Consumers are more likely to pursue goals when they are ambitious yet flexible, according to a new study in the Journal of Consumer Research.
“Whether a goal is a high-low range goal (lose 2 to 4 pounds this week) or a single number goal (lose 3 pounds this week) has a systematic effect on goal reengagement. High-low range goals influence consumer goal reengagement through feelings of accomplishment, which itself is driven by the attainability and challenge of the goal,” write authors Maura L. Scott (Florida State University) and Stephen M. Nowlis (Washington University in St. Louis).
Consumers often have a choice about the types of goals they want to set for themselves, and they may want to repeat various goals over time. For example, consumers often reengage goals such as losing weight, saving money, or improving their exercise or sports performance.
In one study, consumers in a weight loss program set either high-low range goals or single number goals. At the end of the program, consumers with high-low range goalsreenrolled in the program at higher rates even though there was no difference in actual average weight loss across the two groups. In other studies, consumers exhibited similar behaviors with other goals such as resisting tempting foods, solving puzzles, or playing a grocery shopping game.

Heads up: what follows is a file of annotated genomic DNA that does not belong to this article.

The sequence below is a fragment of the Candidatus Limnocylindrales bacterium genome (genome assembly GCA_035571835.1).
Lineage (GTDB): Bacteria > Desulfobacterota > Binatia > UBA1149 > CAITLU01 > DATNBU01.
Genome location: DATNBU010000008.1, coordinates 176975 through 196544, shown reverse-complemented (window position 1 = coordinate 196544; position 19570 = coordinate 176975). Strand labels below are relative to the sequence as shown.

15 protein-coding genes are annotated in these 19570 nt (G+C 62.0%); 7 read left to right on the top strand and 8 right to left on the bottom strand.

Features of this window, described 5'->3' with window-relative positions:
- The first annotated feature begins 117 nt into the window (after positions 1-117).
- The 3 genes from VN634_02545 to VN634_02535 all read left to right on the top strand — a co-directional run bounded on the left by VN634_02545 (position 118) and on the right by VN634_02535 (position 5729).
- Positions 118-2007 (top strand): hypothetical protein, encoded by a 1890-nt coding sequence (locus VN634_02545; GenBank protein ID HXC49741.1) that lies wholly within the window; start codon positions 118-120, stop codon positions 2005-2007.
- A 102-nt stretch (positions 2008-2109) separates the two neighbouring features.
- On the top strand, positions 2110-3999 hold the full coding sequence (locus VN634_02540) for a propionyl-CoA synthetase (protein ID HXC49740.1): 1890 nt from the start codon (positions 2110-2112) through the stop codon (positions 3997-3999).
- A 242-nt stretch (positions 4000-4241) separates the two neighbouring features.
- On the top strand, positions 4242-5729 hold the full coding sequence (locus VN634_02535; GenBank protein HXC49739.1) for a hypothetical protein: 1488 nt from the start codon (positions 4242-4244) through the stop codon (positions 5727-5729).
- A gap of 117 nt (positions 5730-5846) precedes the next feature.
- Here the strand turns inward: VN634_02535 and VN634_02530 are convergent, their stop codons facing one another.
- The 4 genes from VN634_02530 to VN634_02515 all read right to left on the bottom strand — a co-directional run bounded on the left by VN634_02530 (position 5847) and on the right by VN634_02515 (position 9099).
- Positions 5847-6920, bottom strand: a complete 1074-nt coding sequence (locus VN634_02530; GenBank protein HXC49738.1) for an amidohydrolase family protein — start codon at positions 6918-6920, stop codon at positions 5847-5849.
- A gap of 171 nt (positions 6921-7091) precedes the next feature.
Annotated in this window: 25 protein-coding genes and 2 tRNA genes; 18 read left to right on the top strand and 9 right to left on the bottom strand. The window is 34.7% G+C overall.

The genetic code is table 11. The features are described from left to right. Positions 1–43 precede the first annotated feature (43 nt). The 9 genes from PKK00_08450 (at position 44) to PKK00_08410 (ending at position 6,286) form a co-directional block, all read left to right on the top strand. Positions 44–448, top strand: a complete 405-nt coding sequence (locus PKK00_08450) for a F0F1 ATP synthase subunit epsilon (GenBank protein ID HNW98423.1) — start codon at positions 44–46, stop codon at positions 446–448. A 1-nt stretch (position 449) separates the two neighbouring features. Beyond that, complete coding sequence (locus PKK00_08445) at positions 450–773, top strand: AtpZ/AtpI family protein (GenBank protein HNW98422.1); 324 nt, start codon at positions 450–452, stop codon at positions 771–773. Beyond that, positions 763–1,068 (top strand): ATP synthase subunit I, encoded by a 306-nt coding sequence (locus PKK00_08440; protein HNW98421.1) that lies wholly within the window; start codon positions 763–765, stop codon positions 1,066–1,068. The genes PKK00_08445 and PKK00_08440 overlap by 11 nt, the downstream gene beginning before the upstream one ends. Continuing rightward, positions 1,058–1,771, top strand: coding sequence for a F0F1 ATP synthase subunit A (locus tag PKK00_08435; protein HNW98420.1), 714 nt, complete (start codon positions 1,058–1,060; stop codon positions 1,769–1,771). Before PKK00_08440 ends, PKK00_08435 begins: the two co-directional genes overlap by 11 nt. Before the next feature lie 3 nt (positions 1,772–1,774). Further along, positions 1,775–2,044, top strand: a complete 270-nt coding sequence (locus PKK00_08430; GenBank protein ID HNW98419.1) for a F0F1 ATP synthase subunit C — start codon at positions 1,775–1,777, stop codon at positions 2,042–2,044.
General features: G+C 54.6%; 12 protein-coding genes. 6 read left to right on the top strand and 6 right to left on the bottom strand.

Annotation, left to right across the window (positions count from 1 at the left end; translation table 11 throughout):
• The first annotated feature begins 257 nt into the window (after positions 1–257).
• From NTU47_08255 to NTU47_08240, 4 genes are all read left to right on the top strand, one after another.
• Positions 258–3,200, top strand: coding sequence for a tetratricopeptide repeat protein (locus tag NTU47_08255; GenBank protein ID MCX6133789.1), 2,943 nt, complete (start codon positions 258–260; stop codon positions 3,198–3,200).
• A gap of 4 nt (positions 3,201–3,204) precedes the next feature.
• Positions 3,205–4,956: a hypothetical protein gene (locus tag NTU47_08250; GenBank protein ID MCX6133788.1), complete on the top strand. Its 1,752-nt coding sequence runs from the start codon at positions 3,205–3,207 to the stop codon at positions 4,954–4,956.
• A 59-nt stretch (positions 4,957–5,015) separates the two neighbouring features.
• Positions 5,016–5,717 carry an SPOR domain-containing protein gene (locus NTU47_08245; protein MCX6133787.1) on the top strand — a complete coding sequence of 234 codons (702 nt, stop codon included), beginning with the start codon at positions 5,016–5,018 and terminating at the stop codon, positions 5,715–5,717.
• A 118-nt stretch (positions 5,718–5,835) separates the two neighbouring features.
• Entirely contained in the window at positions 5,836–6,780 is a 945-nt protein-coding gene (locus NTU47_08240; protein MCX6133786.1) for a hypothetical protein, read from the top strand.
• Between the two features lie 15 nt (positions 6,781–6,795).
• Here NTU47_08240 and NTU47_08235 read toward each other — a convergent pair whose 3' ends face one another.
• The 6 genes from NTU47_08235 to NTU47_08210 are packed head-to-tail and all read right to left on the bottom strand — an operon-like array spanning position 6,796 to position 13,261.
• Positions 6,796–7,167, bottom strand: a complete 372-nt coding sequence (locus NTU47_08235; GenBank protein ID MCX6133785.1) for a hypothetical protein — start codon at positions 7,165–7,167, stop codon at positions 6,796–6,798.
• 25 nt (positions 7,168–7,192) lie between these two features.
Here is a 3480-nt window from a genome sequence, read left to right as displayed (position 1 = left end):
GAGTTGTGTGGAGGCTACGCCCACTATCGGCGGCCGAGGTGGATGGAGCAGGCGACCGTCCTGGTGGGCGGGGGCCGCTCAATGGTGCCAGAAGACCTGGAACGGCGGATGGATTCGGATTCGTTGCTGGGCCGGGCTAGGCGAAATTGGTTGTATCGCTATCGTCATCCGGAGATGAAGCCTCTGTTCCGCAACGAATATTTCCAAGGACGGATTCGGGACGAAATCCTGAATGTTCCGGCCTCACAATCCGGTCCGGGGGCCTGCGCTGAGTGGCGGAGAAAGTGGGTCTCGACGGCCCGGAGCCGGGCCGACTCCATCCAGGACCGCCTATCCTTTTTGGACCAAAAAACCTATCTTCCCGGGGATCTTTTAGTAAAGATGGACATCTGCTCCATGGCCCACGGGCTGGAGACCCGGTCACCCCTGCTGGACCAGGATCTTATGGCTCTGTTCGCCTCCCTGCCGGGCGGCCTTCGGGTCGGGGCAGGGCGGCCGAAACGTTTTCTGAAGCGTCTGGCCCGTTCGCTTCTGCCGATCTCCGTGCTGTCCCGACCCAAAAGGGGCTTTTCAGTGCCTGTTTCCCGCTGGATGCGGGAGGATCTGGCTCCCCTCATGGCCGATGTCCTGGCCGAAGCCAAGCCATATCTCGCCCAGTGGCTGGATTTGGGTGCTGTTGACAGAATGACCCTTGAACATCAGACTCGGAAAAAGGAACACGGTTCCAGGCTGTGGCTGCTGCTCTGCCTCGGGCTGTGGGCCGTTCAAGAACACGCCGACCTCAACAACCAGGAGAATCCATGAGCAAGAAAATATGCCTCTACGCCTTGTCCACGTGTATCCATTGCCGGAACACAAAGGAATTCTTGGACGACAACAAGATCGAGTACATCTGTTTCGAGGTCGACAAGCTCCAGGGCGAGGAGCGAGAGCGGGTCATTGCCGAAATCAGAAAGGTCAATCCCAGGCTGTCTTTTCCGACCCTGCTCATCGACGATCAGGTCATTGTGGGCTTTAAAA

A high-low range goal can offer “the best of both worlds” compared to a single number goal due to its flexibility: the high end of the goal (lose 4 pounds) increases the challenge of the goal, while the low end (lose 2 pounds) increases its attainability. On the other hand, a single number goal (lose 3 pounds) may be perceived as a compromise and therefore both less challenging and less attainable.
“Consumers are more likely to pursue a goal when they set a high-low range goal instead of a single number goal. Consumers experience a greater sense of accomplishment when a goal is both attainable and challenging, and this makes them want to continue to pursue or reengage their goal,” the authors conclude.
Source : http://www.sciencedaily.com/releases/2013/06/130618101614.htm
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